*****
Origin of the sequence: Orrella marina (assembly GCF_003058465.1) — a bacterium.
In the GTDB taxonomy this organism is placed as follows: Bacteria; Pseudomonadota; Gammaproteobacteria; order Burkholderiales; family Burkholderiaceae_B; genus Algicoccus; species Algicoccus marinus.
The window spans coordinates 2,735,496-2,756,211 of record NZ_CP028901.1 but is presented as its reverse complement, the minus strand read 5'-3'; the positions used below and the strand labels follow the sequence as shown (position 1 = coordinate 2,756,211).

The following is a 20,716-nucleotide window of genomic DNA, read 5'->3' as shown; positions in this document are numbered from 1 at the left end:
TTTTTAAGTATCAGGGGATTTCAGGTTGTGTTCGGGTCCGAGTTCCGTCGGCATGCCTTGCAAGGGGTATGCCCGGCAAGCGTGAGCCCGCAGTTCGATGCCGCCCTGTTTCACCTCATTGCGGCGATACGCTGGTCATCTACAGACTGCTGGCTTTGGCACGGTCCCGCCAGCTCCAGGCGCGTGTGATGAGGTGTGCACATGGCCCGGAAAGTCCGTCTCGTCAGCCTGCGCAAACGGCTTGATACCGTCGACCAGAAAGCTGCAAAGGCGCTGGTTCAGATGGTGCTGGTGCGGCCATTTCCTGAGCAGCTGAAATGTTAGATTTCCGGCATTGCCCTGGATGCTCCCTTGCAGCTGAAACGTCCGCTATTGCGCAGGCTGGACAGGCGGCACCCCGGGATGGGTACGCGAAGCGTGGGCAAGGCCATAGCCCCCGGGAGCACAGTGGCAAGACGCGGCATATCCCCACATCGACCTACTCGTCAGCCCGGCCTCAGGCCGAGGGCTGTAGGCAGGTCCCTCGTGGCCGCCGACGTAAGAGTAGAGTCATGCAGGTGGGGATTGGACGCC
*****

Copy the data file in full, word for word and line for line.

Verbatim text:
Origin of the sequence: Orrella marina (assembly GCF_003058465.1) — a bacterium.
In the GTDB taxonomy this organism is placed as follows: Bacteria; Pseudomonadota; Gammaproteobacteria; order Burkholderiales; family Burkholderiaceae_B; genus Algicoccus; species Algicoccus marinus.
The window spans coordinates 2,735,496-2,756,211 of record NZ_CP028901.1 but is presented as its reverse complement, the minus strand read 5'-3'; the positions used below and the strand labels follow the sequence as shown (position 1 = coordinate 2,756,211).

The following is a 20,716-nucleotide window of genomic DNA, read 5'->3' as shown; positions in this document are numbered from 1 at the left end:
TTTTTAAGTATCAGGGGATTTCAGGTTGTGTTCGGGTCCGAGTTCCGTCGGCATGCCTTGCAAGGGGTATGCCCGGCAAGCGTGAGCCCGCAGTTCGATGCCGCCCTGTTTCACCTCATTGCGGCGATACGCTGGTCATCTACAGACTGCTGGCTTTGGCACGGTCCCGCCAGCTCCAGGCGCGTGTGATGAGGTGTGCACATGGCCCGGAAAGTCCGTCTCGTCAGCCTGCGCAAACGGCTTGATACCGTCGACCAGAAAGCTGCAAAGGCGCTGGTTCAGATGGTGCTGGTGCGGCCATTTCCTGAGCAGCTGAAATGTTAGATTTCCGGCATTGCCCTGGATGCTCCCTTGCAGCTGAAACGTCCGCTATTGCGCAGGCTGGACAGGCGGCACCCCGGGATGGGTACGCGAAGCGTGGGCAAGGCCATAGCCCCCGGGAGCACAGTGGCAAGACGCGGCATATCCCCACATCGACCTACTCGTCAGCCCGGCCTCAGGCCGAGGGCTGTAGGCAGGTCCCTCGTGGCCGCCGACGTAAGAGTAGAGTCATGCAGGTGGGGATTGGACGCC